When you're really thirsty, there's nothing better than a tall glass of ice cold water. But when you're not thirsty at all, drinking water is sort of blah at best, and maybe even a little nauseating. Why is that?
According to researchers at the University of Melbourne, it's because drinking when you're thirsty activates a different part of the brain than drinking when you're not thirsty.
The researchers had 20 volunteers ride an exercise bike for one hour, then scanned their brains twice: first, as they drank to satisfy their thirst, and then again as they forced themselves to keep drinking when they were no longer thirsty.
The scientists found that drinking when thirsty activates the orbitofrontal cortex--an area of the brain linked to emotional decision making. Drinking when you're not thirsty, meanwhile, seems to activate brain regions that override an unconscious "switch" responsible for turning off thirst.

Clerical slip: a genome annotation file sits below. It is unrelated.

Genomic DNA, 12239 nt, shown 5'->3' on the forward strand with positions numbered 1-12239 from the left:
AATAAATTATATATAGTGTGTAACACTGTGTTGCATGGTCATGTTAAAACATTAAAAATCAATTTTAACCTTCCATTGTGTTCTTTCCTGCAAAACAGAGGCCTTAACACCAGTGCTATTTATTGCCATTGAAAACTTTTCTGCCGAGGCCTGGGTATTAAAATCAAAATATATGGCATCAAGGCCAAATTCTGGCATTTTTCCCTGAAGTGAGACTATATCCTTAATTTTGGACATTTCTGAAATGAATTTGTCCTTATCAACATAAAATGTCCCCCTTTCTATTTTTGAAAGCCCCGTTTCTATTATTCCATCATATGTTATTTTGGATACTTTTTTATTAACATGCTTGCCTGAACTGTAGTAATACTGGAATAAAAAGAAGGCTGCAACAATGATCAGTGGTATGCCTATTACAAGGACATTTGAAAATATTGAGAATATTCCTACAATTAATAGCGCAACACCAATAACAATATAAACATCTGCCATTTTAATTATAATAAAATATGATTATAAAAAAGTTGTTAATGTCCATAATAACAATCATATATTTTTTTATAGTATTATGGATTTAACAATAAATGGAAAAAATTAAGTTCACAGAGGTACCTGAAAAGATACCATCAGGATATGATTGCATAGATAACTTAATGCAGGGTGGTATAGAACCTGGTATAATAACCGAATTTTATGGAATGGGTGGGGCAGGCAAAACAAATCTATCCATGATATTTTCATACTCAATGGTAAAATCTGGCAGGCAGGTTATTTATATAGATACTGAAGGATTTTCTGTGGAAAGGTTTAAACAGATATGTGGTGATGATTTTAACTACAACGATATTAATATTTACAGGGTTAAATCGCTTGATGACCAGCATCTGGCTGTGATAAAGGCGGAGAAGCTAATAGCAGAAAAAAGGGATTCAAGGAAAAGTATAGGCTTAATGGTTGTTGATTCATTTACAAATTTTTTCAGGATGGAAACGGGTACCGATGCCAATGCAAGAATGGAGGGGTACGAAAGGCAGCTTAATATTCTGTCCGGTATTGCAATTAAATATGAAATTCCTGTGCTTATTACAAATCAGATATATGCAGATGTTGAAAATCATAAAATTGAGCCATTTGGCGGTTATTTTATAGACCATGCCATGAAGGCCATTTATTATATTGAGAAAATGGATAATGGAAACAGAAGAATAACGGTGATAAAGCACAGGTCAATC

Drinking to Excess
So drinking when thirsty meets both a physical and emotional need, while forcing water down your gullet appears to trigger brain circuits that overrule an inherent safety mechanism that prevents us from drinking too much. Guzzle too much H2O and you can end up with low sodium levels, leading to excess fluid in the brain which can cause all sorts of problems.
So while occasionally drinking some water when you're not thirsty won't hurt you, the unpleasant sensation it provokes is there for a good reason.
"Feeling Thirsty? How Drinking Water Satisfies the Brain" (LiveScience)